Small Business Spotlight: Homegrown on Main

Small businesses are important to communities and running a business is tough work. That’s why we feature a small business in one of our communities every month!

Step inside Homegrown on Main and it feels a little like coming home. First you notice the aroma of candles and homemade soaps. Then you spot the wood floors and character of a remodeled old building before your eyes focus on an array of finely crafted local items.

Once your eyes settle on the shelves of pottery, baskets of photos and artful displays of jewelry and wood items, it’s hard to look away.

This store on Logan’s Main Street is home to 53 artists and craftspeople who create unique works of art from their homes and studios around the Hocking Hills region. Store Manager Rose Arthur smiles as she discusses the merchandise they sell that cannot be found anywhere else. “I love that we have such a variety of high quality work,” she said. “These are things you cannot buy anywhere else.”

The variety of mediums represented here is impressive – woodworking, fused glass, painting, blown glass, drawing, photography, candle making, writing, leather work, jewelry, pottery, knitting, sewing, crochet, alcohol inks and paper goods can be found here, representing a range of tastes and prices.

They also sell items to help local organizations including Empty Bowls, the Washboard Festival, Hemlock Heroes, the Hocking County Historical and Genealogical Society and Logan in Bloom.

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“It’s a lot to look at and take in. I think you see something different every time you walk through, Rose said. “We have some regulars who come in just to see what’s new so the artists are often changing their inventory and trying new things.”

For example, painter Donna Voelkel was inspired by peers creating alcohol inks. With some research and practice, she has mastered innovative techniques for embellishing alcohol inks, creating something entirely fresh and new. At the age of 84, she is proving that it’s always a good time to do something innovative.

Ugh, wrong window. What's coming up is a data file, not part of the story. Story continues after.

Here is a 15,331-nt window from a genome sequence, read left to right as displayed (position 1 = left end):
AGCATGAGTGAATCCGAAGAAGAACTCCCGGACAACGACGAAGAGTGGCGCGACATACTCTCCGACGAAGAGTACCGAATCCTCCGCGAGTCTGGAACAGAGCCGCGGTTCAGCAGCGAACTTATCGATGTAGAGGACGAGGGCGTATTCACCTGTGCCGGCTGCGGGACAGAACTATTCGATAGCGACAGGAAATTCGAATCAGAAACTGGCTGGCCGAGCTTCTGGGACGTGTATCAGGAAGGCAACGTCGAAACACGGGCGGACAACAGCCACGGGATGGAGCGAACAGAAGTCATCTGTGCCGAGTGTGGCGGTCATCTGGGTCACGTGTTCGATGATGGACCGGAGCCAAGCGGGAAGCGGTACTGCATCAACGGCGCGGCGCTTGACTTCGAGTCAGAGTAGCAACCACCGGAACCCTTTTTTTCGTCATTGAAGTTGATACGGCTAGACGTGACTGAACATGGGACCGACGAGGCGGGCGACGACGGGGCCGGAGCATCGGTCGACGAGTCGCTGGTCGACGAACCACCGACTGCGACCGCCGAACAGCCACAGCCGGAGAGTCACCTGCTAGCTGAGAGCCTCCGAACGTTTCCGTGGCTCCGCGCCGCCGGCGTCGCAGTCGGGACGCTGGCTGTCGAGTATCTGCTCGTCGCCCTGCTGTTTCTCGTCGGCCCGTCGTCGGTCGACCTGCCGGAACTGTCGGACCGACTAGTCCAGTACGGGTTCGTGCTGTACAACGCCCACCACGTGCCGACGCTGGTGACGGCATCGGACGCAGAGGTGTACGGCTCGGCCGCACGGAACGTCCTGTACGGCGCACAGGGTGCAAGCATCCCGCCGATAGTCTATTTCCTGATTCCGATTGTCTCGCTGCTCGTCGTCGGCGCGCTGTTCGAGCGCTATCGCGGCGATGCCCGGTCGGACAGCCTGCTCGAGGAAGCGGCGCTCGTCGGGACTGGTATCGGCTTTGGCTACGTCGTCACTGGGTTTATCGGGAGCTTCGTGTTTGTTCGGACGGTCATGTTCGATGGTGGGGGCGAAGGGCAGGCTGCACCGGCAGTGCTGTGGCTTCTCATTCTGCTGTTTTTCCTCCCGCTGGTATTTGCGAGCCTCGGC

This storefront was actually born from the ashes of the region’s beloved Hocking Hills State Park Dining Lodge which was destroyed by fire in 2016. Members of the Hocking Hills Artists and Craftsmen Association sold their creations at the lodge.

In addition to losing their art to the fire, they lost retail space as well.

That’s when the group began devising a new plan with the help of the Hocking Hills Tourism Association, the local organization aimed at bringing tourism to the community. Efforts were already underway to revitalize downtown Logan and it made sense for the partnership to be part of the revival by opening a retail store here.

The rest, as they say, is history. Today the partnership has strengthened and the interest in locally made art and crafts is ever growing. They’ve grown so much, in fact, that they outgrew the original location and have moved to a spacious storefront just down the street.

76993332_1485807894920285_3474159901402464256_nThe store is a popular stop for visitors who are looking to take home a vacation memory. “When people travel they like to take home a piece of the experience. For some that’s a painting or woodworking. Many people are collecting Christmas ornaments from their travels and we have those too,” she said.

But Homegrown on Main has a large appeal among locals too. She said that some customers come in  just to see what the store is about only to find that it’s a great source for gifts, handmade greeting cards or even something special for themselves.  “Locals are really starting to catch on and we’re so glad to have people in our community come in too,” she said.

Rose pointed out that most of the art represented at Homegrown on Main comes from people who have full time careers or other barriers that prevent them from being a full time artist with a storefront of their own. Having everyone work together in this partnership has improved visibility for the local artists, writers and musicians represented here.  They also act as a visitor’s center, answering questions, giving directions and distributing local information and maps.

One unique quality of this store is that shoppers can sometimes meet the artists during demonstrations. “People love to meet the artists at work and maybe even buy something from an artist they met who showed them how they do their work,” she said.  Some of the artists even offer workshops in their respected areas including basket weaving, glass, painting, knitting, water colors and jewelry.

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Rose hopes to see lots of new and familiar faces at the Holiday Open House they are planning for December 7. It will be held from noon to 6 p.m. and will include snacks, a door prize drawing, demonstrations and music by The Grace Notes from 3:30 to 5 p.m. The Logan Christmas Parade will also be held at 2 p.m. that day, making it the perfect time to stop by for a visit and some locally made gifts!